An article on The Economist discusses RBN (Russian Business Company), the threats it poses to global cybersecurity, and the lack of cooperation from the Russian government. VeriSign classifies RBN as "the baddest of the bad". The anonymity of the group and its senior figures who are only known through their nicknames, and the apparent backing of politicians have led to the continuing success of its operations. "'RBN is a for-hire service catering to large-scale criminal operations,' says the report. It hosts
cybercriminals, ranging from spammers to phishers, bot-herders and all manner of other fraudsters and wrongdoers from the venal to the vicious. Just one big scam, called Rock Phish (where gullible internet users were tricked into entering personal financial information such as bank account details) made $150m last year, VeriSign estimates." Another difficulty RBN poses is its ability to fight back. This had been evident in the Rock Phish attack to the National Bank of Australia in October 2006. After taking active measures against the attack, RBN fought back by taking down the banks home-page for three days.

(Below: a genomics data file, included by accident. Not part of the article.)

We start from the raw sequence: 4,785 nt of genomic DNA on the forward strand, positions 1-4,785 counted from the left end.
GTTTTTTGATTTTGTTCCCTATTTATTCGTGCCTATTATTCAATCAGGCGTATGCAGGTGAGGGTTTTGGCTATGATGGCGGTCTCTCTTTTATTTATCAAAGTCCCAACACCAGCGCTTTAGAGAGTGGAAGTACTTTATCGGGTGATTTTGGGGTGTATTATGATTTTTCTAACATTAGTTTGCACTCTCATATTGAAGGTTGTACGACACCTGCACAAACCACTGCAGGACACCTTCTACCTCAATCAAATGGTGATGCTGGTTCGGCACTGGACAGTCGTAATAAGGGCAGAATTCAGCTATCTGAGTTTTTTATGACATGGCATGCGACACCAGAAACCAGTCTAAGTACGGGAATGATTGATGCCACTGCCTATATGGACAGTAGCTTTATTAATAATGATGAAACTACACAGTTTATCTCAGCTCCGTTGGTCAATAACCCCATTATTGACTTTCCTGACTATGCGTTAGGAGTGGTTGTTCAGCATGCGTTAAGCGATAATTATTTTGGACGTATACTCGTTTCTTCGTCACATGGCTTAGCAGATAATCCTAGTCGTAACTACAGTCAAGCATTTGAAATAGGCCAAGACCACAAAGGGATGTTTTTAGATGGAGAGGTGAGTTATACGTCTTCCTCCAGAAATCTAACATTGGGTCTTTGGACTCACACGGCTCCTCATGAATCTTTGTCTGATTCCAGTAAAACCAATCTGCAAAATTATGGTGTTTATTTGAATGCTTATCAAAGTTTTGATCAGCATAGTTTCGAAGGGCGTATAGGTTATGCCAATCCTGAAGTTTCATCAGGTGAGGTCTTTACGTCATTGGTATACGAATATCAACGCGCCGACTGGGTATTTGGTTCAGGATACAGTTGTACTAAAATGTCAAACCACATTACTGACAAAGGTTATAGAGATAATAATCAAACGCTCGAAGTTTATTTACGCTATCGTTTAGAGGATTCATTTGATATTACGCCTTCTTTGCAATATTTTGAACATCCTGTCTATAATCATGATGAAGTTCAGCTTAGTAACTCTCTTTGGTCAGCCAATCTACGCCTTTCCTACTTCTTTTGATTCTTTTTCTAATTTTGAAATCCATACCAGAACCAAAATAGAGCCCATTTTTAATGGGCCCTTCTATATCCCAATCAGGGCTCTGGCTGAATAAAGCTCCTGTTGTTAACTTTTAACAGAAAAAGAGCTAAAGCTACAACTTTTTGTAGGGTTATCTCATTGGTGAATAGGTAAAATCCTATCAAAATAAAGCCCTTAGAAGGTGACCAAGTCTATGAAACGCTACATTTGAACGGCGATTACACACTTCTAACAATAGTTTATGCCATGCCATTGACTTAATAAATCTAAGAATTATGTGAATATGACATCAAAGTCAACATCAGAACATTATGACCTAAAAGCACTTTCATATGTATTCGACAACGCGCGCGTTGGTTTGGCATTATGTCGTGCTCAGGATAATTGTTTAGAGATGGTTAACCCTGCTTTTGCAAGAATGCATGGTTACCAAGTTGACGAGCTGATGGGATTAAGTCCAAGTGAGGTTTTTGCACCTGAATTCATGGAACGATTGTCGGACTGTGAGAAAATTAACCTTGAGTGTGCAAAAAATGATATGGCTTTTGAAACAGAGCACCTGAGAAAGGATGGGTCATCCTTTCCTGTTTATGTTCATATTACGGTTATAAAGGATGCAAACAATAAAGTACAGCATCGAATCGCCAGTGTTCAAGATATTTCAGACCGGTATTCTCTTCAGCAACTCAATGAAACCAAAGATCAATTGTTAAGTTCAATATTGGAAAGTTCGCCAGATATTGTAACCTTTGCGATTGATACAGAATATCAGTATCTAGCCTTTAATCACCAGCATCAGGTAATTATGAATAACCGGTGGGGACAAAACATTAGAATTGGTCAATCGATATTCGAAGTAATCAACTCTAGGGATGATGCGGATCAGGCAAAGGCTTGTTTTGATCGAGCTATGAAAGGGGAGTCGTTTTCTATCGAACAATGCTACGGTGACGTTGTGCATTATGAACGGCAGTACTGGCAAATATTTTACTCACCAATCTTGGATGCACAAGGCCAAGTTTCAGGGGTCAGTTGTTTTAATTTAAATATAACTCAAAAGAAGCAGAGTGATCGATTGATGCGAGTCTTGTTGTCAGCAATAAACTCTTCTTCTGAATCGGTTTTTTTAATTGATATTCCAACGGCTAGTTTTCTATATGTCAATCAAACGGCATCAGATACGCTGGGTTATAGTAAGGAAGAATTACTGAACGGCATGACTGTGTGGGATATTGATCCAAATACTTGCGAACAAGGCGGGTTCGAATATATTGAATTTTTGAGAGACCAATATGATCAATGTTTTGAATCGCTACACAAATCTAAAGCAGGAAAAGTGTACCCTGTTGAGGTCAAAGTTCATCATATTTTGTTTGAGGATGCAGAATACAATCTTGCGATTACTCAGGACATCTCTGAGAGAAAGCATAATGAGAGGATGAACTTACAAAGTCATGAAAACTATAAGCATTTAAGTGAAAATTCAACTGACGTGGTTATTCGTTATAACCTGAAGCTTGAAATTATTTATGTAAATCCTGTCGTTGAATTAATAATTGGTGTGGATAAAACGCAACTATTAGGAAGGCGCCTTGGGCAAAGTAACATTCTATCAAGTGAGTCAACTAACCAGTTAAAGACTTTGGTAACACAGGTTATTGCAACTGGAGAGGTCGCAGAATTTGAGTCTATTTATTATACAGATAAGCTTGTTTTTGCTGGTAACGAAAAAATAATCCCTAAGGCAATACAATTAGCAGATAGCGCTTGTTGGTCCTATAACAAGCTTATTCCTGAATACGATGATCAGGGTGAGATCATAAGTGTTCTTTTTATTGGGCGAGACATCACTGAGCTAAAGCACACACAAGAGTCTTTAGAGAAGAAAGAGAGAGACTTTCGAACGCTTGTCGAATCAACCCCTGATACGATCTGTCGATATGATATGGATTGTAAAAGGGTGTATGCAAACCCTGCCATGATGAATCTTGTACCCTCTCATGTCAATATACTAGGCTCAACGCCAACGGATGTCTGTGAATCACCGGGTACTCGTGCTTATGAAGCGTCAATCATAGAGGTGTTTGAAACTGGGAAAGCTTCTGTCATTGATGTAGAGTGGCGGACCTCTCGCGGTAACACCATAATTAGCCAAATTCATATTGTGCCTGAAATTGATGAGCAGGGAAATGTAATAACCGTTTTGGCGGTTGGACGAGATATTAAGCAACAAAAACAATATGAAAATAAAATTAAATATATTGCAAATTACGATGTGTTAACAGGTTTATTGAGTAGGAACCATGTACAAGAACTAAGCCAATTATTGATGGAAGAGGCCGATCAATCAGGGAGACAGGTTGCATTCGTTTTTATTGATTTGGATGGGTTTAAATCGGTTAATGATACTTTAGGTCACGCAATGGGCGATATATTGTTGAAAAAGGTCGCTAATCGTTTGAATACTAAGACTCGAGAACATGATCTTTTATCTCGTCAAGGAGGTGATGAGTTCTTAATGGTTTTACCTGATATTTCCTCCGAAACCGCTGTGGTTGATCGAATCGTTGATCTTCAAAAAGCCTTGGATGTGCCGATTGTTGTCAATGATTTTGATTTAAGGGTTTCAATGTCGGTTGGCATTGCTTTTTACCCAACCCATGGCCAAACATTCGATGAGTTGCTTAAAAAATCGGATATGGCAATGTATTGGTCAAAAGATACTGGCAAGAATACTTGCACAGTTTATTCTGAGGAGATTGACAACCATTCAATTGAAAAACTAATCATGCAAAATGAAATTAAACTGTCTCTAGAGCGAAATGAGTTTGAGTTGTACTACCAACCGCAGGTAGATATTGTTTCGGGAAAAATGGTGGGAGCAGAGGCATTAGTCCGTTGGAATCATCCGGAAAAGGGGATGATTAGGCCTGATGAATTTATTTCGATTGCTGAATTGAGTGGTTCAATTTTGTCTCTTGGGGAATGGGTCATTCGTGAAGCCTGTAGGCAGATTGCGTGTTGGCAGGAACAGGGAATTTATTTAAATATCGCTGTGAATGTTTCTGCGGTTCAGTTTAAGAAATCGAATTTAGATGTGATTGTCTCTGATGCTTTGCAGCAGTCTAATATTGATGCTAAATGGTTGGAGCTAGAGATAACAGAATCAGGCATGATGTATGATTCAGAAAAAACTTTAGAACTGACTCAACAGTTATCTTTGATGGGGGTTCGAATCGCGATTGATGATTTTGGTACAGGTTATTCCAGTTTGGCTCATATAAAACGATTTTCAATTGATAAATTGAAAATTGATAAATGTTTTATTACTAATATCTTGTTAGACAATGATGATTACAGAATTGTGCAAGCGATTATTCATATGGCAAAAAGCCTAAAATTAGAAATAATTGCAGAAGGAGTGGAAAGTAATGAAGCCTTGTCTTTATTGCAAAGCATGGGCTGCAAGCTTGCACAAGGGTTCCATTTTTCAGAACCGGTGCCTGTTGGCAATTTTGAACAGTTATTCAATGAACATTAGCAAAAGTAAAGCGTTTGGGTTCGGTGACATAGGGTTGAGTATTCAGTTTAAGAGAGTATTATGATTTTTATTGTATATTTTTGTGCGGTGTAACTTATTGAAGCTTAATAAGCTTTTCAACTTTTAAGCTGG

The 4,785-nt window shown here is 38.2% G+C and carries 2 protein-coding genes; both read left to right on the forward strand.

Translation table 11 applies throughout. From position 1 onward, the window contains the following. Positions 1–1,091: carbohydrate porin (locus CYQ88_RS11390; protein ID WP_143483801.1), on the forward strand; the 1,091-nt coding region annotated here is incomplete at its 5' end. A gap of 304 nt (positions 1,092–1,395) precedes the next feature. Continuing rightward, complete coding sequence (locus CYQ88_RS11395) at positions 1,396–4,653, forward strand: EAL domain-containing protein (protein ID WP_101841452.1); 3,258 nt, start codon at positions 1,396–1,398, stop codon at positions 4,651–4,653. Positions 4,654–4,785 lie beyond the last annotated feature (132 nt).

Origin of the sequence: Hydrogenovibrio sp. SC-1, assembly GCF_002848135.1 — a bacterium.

Despite VeriSign having tracked down the physical location of RBNs servers and the Western law enforcement officers' pressure on their Russian counterparts to pursue the investigation vigorously, RBN remains confident and active. According to VeriSign, "only strong political pressure on Russia will make the criminal justice system there deal with this glaring example of cyber-illegality."
To read the full article, go to The Economist.